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    Entries in god (4)


    Person, Not Thing

    Over the course of my seminary studies I heard classmates say that God had become “homework,” the focus of a task or assignment given by professors.

    The result was discouragement, a waning love for God, a tepid Christian spirituality, or all of the above. God had become something to look at, not someone to look to.

    Ministers are prone to the same malady, reading the Bible only in preparation for a sermon or class, praying only when called upon to serve as a religious functionary, etc. “God” becomes associated with the tasks of ministry, rather than the calling of the minister.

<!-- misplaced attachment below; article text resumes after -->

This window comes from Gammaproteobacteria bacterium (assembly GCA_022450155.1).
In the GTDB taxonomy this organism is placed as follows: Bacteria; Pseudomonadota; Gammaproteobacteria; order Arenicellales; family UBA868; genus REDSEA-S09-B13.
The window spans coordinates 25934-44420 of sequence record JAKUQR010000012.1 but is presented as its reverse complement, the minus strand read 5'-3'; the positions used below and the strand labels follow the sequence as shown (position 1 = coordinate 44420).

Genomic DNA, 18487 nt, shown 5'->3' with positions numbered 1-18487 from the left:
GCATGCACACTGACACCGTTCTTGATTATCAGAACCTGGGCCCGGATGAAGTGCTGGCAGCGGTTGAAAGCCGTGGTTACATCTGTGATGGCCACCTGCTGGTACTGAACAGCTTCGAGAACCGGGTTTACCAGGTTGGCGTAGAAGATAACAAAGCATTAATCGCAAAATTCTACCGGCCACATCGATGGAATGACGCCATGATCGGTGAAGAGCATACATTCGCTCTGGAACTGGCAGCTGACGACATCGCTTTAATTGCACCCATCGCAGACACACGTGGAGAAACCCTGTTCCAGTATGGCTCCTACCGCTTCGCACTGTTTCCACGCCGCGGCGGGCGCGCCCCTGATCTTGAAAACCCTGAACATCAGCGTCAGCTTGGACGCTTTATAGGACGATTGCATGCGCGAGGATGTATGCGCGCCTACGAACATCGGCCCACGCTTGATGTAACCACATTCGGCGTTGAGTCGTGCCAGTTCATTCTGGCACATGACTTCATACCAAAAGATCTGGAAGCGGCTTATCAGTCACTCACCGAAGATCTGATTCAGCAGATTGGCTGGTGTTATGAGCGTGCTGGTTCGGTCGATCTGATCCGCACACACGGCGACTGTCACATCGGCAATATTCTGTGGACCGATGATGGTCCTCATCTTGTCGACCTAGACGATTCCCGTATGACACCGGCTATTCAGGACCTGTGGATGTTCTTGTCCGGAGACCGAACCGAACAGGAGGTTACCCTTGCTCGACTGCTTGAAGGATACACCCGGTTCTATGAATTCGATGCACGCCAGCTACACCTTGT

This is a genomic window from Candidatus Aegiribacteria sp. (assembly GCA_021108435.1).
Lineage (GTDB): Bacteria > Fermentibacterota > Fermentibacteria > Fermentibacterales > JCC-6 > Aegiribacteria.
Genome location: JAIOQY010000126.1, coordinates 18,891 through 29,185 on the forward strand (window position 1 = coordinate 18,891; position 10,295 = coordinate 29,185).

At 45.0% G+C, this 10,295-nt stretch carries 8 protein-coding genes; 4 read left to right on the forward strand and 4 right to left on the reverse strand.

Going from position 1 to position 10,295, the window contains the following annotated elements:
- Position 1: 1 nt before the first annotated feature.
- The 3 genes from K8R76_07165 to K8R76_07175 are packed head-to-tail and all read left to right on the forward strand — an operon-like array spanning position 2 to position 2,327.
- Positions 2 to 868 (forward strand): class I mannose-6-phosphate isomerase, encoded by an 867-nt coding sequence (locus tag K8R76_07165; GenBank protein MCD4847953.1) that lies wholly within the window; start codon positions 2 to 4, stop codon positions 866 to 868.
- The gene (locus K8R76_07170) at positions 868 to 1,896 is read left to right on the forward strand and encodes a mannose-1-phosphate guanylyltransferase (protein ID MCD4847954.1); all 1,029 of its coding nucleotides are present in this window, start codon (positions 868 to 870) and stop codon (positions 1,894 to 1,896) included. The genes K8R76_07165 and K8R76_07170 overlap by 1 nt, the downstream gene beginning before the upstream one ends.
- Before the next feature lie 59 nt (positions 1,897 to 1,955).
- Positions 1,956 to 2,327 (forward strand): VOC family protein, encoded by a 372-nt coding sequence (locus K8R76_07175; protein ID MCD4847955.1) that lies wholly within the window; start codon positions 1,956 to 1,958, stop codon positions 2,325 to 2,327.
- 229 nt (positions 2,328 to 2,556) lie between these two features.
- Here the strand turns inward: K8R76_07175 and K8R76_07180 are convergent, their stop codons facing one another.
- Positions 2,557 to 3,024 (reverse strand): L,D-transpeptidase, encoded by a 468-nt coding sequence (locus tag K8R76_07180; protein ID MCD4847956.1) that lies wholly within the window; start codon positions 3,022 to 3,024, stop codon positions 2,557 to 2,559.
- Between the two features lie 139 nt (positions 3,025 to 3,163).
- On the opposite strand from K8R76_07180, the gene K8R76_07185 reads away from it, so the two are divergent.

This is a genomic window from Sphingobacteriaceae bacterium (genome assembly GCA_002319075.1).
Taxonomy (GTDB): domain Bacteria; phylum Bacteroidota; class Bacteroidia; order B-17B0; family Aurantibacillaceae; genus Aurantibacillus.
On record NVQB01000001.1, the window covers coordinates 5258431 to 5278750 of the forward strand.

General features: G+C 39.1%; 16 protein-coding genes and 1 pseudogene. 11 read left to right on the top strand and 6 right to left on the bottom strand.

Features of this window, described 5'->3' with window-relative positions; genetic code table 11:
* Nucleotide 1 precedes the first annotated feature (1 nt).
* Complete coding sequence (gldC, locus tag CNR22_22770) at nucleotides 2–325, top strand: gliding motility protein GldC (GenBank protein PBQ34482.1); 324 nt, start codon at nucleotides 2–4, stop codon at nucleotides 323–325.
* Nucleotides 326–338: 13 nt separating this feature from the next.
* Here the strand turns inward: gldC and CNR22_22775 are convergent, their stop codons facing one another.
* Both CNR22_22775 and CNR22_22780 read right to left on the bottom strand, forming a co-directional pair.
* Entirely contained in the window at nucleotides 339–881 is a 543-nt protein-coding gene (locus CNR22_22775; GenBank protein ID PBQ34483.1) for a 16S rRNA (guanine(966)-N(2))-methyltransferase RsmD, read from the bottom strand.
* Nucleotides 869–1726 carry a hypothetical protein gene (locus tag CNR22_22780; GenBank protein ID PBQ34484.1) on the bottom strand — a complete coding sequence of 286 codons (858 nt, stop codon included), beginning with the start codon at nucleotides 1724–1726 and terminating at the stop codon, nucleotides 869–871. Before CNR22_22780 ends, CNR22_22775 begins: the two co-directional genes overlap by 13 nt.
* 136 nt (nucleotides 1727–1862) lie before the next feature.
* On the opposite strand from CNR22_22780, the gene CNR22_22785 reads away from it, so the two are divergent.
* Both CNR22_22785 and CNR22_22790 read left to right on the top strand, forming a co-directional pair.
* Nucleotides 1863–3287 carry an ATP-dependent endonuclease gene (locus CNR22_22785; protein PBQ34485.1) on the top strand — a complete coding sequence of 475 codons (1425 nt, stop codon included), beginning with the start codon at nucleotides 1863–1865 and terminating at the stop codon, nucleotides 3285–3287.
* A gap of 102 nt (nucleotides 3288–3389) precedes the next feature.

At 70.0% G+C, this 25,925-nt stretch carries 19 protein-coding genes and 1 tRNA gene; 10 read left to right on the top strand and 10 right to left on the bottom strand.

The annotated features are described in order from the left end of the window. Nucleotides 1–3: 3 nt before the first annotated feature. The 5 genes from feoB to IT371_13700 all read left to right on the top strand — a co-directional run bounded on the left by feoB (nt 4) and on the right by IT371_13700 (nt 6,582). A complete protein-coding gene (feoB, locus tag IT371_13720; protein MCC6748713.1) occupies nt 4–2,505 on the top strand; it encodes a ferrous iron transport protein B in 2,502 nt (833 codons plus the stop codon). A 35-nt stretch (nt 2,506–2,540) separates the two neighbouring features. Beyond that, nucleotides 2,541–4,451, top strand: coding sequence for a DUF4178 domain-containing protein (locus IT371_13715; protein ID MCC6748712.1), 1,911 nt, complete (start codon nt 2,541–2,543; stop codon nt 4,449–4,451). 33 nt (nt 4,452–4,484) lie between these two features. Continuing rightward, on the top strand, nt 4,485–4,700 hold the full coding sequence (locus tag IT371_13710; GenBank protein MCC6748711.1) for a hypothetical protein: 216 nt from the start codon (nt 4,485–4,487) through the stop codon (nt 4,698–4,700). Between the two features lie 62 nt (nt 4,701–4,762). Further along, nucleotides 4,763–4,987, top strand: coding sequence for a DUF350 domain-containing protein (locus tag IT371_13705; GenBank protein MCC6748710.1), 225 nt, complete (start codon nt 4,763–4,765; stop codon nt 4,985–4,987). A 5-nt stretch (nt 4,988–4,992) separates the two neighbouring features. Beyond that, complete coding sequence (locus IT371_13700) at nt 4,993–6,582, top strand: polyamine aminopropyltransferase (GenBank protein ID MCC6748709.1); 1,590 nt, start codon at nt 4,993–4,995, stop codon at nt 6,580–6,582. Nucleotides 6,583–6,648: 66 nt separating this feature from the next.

I suppose this is a potential pitfall for any congregant. Established routines of devotion become stale, and reliable ways of engaging the Bible, serving others, or practicing prayer no longer warm affections for God as they once did. Bewilderment and confusion follow.

    Reframing might help. In the case of the seminarian, the minister, and the congregant the practice of completing assignments about God or tasks for God can replace being in relationship with God. God becomes an object rather than a subject.

    But if we can remember that the God revealed in Scripture is always personal and always working, it becomes increasingly difficult to relegate God to the domain of an assignment, a task, or a religious duty. God is not something we can control. God is someone we serve.